Maeda and Inuki (1972) found the following relationship between M and the solar flux:

$$M = 0.996\;\log F_{1} + 15.365\;\log F_{2} + 9.673\;\log F_{3} + 82.585,$$
(6)

where F1, F2, and F3 represent the solar fluxes at the 0.5–3, 1–8, and 8–20 Å bands, respectively, in units of mW/m2. The solar flare class is usually determined by the maximum X-ray flux at F2 during each flare event. Referring to the correlation between F1 and F2 and that between F2 and F3 from 1969 to 1970 shown by Maeda and Inuki (1972), we derive F1 and F3 as functions of F2 as follows:

$$F_{1} = 0.11\;F_{2}^{1.35}$$
(7)
$$F_{3} = 1.21\;F_{2}^{0.75} .$$
(8)

Using Eqs. (6)–(8), we obtain the relationship

$$M = 23.914\;\log F_{2} \left( {{{\text{mW}} \mathord{\left/ {\vphantom {{\text{mW}} {{\text{m}}^{2} }}} \right. \kern-0pt} {{\text{m}}^{2} }}} \right) + 82.431.$$
(9)

From Eqs. (5) and (9), we obtain

$$L = 23.914\;\log F_{2} - 43.319\;\log f + 33.856\cos \chi + 79.394.$$
(10)

The absorption intensity at 6.6 MHz used for civil aviation communications as functions of solar flux and solar zenith angle derived from Eq. (10) is shown in Fig. 9a. A higher absorption intensity occurs for a larger solar flare and a smaller solar zenith angle. Figure 9c shows the dependence of absorption on frequency around the HF range. Absorption at lower frequencies is more effective for the same conditions, i.e., 90 dB at 1 MHz, 35 dB at 6.6 MHz, and 30 dB at 30 MHz for χ = 0° and M = 60, roughly corresponding to an X2-class flare from Eq. (10).

Fig. 9
figure9

Absorption intensity in dB at 6.6 MHz as a function of solar flare X-ray flux and (effective) solar zenith angle obtained using a Eq. (10) from Maeda and Inuki (1972) and b Eq. (2) from Sato (1975) with a common color contour shown by the color bar at the bottom, c absorption intensity for X2-class flare and solar zenith angle of 0° as a function of signal frequency, and d highest affected frequency (HAF) as a function of solar flare X-ray flux. In c, d, the absorption intensity from Maeda and Inuki (1972) and that from Sato (1975) (considering the round trip for the HAF) are shown by green and red lines, respectively, and diamonds in d are the HAFs used in D-RAP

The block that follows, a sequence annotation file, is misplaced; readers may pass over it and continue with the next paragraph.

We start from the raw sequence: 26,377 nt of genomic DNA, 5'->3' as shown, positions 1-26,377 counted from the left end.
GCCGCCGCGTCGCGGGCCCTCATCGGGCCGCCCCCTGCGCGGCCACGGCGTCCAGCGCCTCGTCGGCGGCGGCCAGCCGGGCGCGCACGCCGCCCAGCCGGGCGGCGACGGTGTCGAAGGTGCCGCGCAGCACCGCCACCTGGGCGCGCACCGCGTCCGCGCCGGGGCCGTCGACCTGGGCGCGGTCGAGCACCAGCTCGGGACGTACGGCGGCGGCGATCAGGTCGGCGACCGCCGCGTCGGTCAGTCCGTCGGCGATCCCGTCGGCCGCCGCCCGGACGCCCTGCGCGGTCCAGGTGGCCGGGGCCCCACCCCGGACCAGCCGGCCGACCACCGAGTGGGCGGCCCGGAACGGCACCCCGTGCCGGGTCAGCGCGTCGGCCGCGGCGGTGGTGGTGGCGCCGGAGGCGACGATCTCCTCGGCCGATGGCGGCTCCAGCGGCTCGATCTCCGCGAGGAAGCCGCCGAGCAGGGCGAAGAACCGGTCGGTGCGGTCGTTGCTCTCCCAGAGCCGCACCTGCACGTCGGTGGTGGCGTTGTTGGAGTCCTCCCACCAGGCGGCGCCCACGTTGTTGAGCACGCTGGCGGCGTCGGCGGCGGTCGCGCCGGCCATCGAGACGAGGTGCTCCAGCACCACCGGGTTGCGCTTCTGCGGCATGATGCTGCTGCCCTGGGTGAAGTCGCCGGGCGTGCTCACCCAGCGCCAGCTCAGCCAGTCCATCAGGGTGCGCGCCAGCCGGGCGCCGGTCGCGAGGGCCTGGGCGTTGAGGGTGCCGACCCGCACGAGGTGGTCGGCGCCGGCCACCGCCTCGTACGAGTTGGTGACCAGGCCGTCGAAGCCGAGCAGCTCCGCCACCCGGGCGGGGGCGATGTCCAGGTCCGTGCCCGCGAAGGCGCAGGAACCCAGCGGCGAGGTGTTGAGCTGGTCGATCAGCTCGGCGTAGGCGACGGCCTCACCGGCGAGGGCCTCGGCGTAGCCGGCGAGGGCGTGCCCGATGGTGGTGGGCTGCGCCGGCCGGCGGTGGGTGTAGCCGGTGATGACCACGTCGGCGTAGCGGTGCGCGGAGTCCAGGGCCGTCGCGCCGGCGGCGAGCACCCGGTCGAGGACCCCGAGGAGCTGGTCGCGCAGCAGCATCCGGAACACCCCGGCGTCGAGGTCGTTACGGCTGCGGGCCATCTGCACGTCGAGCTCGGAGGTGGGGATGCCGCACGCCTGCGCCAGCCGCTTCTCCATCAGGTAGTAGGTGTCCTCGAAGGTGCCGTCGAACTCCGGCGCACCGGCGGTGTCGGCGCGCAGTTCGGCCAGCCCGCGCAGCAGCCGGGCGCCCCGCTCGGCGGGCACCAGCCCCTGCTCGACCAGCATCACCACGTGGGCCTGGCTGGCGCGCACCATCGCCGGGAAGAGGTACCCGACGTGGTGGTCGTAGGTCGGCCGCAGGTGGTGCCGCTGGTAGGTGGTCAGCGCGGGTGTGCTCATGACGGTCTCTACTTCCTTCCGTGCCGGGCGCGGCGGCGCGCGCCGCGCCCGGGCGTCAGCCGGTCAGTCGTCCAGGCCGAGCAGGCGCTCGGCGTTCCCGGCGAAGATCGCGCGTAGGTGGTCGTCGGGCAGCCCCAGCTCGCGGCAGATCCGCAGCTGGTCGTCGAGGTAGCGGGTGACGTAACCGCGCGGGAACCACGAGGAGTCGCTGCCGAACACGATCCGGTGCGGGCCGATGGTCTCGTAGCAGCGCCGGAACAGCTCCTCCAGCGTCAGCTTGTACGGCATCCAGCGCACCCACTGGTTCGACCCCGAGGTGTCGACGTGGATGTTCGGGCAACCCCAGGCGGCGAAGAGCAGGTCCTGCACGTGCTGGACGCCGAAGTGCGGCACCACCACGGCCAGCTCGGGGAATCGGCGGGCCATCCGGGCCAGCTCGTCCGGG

Comparison between observation and empirical relationships

In this section, we compare the ionosonde observation and the empirical equations for absorption based on observations using a riometer (Eq. (2) from Sato (1975)) and circuit (Eq. (10) from Maeda and Inuki (1972)). As shown in “Absorption observed by VIPIR2” section, the small SWF signature at LT 11:15 on July 23, 2016, caused an absorption intensity of up to 40 dB at 5 and 12 MHz at Kokubunji, Tokyo (35.71° N latitude). Equation (2) for these observation conditions considering the round trip is also shown by the red curve in Fig. 8g. This function provides similar values at 6–10 MHz and a similar decreasing trend at 12–22 MHz to those in the observation, except for the enhanced absorption at 10–13 MHz in the observation. This difference might be caused by the variation in signal reflection owing to the sporadic E-layer seen in the ionogram (Fig. 8e). No signals were observed at low frequencies < 6 MHz owing to the large absorption, as expected from the equation. The relationship from Eq. (10) shown by the green dashed line was almost the upper limit of the observed absorption intensity. The discrepancy between the observation and the equation may be caused by the different signal passes: oblique propagation with more than three hops over a range from 8.1 Mm (1 Mm = 106 m) (for the Shepparton–Hiraiso circuit) to 15.4 Mm (for the Lima–Hiraiso circuit) for Eq. (10), in contrast to vertical propagation with one round trip for this ionosonde observation and twice Eq. (2).